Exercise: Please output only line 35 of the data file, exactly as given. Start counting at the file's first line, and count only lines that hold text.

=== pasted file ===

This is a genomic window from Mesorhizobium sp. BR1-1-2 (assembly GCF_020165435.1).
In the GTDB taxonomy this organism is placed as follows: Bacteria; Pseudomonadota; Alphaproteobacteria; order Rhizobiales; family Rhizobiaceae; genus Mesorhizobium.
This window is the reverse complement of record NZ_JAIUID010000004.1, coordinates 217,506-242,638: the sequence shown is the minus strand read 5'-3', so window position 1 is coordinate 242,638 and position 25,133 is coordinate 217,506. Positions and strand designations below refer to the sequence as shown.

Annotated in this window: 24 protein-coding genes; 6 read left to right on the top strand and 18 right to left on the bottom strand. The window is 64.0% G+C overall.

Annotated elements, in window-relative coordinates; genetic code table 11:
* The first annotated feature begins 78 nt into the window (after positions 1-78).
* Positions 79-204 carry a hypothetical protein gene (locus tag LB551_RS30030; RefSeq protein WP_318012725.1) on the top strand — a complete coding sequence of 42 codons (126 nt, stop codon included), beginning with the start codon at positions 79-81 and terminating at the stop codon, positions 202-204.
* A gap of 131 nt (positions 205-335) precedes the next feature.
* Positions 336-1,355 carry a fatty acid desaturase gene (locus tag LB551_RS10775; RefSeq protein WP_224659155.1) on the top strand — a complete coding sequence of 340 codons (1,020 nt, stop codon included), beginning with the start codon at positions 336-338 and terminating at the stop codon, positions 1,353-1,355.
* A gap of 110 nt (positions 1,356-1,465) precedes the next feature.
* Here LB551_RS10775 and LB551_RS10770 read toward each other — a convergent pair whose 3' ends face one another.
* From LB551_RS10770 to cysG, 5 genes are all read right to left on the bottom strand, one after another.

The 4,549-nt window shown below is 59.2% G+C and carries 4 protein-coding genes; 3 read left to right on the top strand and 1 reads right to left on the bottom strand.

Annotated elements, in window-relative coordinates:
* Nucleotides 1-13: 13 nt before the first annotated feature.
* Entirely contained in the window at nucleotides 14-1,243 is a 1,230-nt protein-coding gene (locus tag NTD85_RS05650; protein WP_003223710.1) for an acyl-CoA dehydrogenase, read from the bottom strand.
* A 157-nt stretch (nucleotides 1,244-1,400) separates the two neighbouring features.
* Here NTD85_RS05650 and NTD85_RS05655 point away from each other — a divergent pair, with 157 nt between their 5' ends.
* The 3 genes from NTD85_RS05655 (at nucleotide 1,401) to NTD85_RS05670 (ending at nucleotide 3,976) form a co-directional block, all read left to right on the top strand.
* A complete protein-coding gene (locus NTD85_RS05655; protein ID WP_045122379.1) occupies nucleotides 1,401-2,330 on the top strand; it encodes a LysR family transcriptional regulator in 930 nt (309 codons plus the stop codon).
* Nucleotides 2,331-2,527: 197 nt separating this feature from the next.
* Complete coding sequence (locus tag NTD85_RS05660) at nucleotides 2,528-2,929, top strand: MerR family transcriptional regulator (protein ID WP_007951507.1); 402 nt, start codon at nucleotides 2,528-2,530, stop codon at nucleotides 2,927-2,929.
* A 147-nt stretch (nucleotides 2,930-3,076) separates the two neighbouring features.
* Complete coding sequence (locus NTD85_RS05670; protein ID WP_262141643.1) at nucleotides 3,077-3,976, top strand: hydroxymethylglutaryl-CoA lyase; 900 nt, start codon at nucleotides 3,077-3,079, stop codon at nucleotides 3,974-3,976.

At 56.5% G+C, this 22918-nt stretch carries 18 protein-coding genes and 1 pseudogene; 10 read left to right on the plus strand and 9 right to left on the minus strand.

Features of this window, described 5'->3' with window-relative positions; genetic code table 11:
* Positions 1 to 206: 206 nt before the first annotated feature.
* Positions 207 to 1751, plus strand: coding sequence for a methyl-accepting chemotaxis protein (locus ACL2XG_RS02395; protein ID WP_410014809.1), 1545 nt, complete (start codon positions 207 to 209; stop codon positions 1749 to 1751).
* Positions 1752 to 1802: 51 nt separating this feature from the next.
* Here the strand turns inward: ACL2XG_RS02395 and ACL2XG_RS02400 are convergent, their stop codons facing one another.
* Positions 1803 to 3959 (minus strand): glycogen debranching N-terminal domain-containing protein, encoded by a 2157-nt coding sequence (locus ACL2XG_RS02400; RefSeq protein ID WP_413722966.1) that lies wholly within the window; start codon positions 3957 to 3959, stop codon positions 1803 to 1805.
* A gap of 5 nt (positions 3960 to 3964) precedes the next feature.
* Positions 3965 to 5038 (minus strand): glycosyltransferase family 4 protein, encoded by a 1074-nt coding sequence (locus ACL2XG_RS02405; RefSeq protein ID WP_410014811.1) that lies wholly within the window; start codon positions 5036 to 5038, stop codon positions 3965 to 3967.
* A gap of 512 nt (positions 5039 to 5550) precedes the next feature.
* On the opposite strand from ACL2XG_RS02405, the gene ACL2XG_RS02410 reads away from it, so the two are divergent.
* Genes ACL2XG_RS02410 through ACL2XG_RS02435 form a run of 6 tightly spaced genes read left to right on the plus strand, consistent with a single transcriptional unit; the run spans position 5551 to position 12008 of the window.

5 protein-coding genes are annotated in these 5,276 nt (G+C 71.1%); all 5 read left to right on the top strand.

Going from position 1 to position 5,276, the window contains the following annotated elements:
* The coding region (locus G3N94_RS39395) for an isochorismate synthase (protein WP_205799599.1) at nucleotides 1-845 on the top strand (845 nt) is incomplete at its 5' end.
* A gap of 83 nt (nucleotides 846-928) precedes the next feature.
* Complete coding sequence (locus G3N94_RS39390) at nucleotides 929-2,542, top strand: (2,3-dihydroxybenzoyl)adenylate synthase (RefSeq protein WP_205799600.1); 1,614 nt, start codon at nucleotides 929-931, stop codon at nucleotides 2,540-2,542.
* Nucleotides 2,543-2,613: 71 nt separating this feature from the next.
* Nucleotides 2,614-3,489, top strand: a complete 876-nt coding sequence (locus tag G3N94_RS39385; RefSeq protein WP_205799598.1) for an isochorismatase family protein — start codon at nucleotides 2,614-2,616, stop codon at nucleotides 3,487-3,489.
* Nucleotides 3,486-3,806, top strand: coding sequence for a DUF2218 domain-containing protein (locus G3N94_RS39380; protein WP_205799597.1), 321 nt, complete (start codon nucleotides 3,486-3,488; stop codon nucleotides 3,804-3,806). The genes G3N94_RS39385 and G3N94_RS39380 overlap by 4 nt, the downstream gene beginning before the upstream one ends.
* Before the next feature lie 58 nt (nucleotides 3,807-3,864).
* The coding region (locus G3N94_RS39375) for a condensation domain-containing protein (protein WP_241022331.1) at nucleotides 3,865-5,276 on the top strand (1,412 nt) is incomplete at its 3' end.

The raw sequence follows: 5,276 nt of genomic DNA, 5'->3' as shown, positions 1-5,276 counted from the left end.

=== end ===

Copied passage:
* On the opposite strand from ACL2XG_RS02405, the gene ACL2XG_RS02410 reads away from it, so the two are divergent.